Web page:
where the value is an estimate, and may come from a different network to the estimate. We are telling the network to update in a certain direction. Next time round we may tell it to update in a different direction. That is, we need to repeatedly apply the update as the estimate improves. The network needs a lot of updates to learn, but that doesn't mean we need a lot of different interactions with the world. Instead we repeatedly apply the same set of examples many times. Also, we don't want to replay an experience multiple times immediately. Instead we save a number of experiences and mix them up in the replay, each time factoring in new Q(y) 's.
Our strategy roughly follows [Lin, 1992]. We do 100 trials. In each trial we interact with the world 1400 times, remember our experiences, and then replay the experiences 30 times, each time factoring in more accurate Q(y) estimates. Like Lin, we use backward replay as more efficient (update Q(y) before updating the Q(x) that led to it).
[Lin, 1992] points out doing one huge trial and then replaying it is a bad idea because the actions will all be random. With lookup tables, we can just experience state-action pairs randomly, but with neural networks, replaying lots of random actions is a bad idea because the update affects the values of other entries. The few good actions will be drowned by the noise of the vast majority of bad actions. A better strategy is to continually update the control policy to choose better actions over time. Doing lots of short trials, replaying after each one, allows our control policy to improve for each trial.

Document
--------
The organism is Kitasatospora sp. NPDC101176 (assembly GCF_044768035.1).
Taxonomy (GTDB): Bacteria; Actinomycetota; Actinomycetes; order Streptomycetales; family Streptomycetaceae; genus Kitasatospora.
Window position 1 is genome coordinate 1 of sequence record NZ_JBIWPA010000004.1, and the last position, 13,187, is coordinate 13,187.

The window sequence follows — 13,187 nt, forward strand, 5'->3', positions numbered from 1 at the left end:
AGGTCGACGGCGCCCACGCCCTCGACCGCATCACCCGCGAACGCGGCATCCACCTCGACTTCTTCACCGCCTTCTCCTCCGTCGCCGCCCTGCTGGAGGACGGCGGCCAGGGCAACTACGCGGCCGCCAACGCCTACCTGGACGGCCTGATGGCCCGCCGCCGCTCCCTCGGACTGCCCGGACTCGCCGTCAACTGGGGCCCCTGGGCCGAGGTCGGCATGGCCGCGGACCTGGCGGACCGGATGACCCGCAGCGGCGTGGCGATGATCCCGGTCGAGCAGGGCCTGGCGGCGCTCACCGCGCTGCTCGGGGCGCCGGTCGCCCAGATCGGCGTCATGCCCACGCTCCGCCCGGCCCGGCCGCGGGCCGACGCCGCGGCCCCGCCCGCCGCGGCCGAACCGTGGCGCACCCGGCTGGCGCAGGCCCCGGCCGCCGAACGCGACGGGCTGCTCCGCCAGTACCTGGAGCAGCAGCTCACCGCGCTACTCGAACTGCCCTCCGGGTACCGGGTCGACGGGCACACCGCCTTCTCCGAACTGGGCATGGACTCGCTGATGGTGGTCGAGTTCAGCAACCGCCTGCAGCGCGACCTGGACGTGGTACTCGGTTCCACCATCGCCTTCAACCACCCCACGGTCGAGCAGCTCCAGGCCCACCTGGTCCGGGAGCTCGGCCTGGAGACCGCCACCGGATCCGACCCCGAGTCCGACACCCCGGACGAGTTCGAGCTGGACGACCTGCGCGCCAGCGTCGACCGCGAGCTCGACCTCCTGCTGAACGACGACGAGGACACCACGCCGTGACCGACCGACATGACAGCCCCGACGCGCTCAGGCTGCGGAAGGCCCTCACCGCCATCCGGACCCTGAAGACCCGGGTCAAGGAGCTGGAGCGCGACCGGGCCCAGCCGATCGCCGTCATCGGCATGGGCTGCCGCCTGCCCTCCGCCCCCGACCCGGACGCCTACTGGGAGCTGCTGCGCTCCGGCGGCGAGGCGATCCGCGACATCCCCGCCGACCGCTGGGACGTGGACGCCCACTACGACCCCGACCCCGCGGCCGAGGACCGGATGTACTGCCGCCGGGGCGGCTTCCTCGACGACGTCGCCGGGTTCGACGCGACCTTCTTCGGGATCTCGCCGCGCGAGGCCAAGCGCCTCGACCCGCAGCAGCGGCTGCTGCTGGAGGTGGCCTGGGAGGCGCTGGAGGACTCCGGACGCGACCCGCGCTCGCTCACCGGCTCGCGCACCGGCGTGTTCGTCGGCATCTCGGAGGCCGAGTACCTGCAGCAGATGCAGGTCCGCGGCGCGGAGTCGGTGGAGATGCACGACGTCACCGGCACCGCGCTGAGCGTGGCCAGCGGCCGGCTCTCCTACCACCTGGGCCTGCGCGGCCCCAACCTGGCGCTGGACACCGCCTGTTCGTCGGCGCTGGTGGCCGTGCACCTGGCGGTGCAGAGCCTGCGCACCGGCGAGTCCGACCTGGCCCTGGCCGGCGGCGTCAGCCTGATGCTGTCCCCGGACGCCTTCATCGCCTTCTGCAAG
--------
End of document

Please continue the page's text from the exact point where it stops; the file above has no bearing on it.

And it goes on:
As Lin points out [Lin, 1993], experience replay is actually like building a model and running over it in our head, as in Sutton's DYNA architecture. Too few real-world interactions and too much replay would lead to overfitting, where the network learns that state x = (2,0,7,3,4,1,7,1) and action a = (2) lead to the picking up dirt reward, when it should learn that state x = (2,0,*,*,*,*,*,*) and action a = (2) lead to that reward.
Throughout this thesis, for lookup tables we use learning rate , and start with the tables randomised. For neural networks we use backpropagation learning rate 0.5, and start with all weights small random positive or negative. For the Q-learning throughout we use discounting factor .